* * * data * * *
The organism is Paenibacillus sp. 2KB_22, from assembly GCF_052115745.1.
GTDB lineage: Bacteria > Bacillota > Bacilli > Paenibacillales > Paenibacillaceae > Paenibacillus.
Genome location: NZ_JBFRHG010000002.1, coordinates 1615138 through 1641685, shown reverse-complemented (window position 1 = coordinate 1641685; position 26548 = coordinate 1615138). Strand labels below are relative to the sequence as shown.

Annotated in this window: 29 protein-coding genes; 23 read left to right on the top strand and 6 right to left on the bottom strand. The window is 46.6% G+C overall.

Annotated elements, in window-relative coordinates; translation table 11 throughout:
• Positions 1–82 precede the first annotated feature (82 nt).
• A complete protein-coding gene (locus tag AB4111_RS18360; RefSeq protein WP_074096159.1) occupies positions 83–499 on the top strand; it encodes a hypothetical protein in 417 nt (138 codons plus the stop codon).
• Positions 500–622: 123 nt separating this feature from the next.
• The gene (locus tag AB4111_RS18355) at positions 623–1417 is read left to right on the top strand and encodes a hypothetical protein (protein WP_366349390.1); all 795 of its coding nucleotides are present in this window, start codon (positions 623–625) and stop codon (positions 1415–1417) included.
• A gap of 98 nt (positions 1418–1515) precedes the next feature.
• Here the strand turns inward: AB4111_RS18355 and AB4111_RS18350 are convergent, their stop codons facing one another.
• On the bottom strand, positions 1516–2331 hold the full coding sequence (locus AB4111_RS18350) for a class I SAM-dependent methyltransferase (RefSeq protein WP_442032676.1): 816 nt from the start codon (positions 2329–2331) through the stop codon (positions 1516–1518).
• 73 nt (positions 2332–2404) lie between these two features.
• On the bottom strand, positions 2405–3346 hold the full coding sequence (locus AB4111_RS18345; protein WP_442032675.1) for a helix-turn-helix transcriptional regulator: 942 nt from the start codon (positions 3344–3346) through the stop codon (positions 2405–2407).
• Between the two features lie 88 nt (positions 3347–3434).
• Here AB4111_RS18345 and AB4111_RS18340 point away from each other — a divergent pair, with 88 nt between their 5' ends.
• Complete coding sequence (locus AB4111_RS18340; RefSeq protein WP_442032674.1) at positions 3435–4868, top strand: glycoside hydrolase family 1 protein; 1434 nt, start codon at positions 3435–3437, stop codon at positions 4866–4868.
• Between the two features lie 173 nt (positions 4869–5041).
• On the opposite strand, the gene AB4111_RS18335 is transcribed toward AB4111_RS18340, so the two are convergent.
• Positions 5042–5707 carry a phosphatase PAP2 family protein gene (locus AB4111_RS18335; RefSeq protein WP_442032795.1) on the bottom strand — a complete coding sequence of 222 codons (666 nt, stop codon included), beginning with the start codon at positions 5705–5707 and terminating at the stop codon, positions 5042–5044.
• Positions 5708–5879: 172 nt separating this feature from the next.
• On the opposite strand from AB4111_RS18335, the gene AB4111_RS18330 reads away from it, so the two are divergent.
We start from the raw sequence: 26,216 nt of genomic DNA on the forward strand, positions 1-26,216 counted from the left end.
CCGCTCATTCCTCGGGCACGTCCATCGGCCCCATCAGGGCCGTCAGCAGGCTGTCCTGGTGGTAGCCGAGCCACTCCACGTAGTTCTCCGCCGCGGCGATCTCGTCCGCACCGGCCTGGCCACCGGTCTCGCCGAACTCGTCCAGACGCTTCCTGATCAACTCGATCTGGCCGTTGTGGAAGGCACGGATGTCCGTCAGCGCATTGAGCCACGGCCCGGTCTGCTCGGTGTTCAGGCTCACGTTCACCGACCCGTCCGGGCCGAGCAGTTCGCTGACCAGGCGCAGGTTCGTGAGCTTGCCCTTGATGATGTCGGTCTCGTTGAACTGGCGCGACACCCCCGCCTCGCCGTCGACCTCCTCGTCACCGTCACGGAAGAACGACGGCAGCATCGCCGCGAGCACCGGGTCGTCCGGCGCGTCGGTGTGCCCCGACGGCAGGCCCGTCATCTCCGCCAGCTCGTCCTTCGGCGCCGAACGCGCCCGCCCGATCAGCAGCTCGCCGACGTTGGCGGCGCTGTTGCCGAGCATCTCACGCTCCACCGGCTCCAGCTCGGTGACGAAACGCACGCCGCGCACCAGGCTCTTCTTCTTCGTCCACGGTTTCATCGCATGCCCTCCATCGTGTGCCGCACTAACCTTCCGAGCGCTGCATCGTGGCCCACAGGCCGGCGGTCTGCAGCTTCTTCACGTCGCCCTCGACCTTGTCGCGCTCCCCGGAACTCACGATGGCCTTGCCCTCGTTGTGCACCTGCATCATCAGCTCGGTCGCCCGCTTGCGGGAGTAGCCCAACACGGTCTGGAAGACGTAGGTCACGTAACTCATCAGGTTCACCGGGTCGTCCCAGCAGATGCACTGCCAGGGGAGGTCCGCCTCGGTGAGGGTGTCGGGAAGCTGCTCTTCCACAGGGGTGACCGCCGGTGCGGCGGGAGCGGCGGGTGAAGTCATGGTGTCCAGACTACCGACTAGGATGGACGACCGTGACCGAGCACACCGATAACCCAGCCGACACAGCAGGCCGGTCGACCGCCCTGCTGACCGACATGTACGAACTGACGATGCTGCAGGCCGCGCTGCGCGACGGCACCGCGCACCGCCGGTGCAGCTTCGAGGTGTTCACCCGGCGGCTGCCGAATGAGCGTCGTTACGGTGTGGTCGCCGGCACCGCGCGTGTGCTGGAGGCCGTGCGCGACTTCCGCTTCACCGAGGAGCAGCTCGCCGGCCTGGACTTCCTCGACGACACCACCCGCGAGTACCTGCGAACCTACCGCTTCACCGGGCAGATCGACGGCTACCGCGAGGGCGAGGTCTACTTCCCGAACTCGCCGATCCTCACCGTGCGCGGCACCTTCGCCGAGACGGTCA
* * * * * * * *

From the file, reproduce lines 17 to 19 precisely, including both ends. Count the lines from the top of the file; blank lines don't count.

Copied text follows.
• Complete coding sequence (locus AB4111_RS18340; RefSeq protein WP_442032674.1) at positions 3435–4868, top strand: glycoside hydrolase family 1 protein; 1434 nt, start codon at positions 3435–3437, stop codon at positions 4866–4868.
• Between the two features lie 173 nt (positions 4869–5041).
• On the opposite strand, the gene AB4111_RS18335 is transcribed toward AB4111_RS18340, so the two are convergent.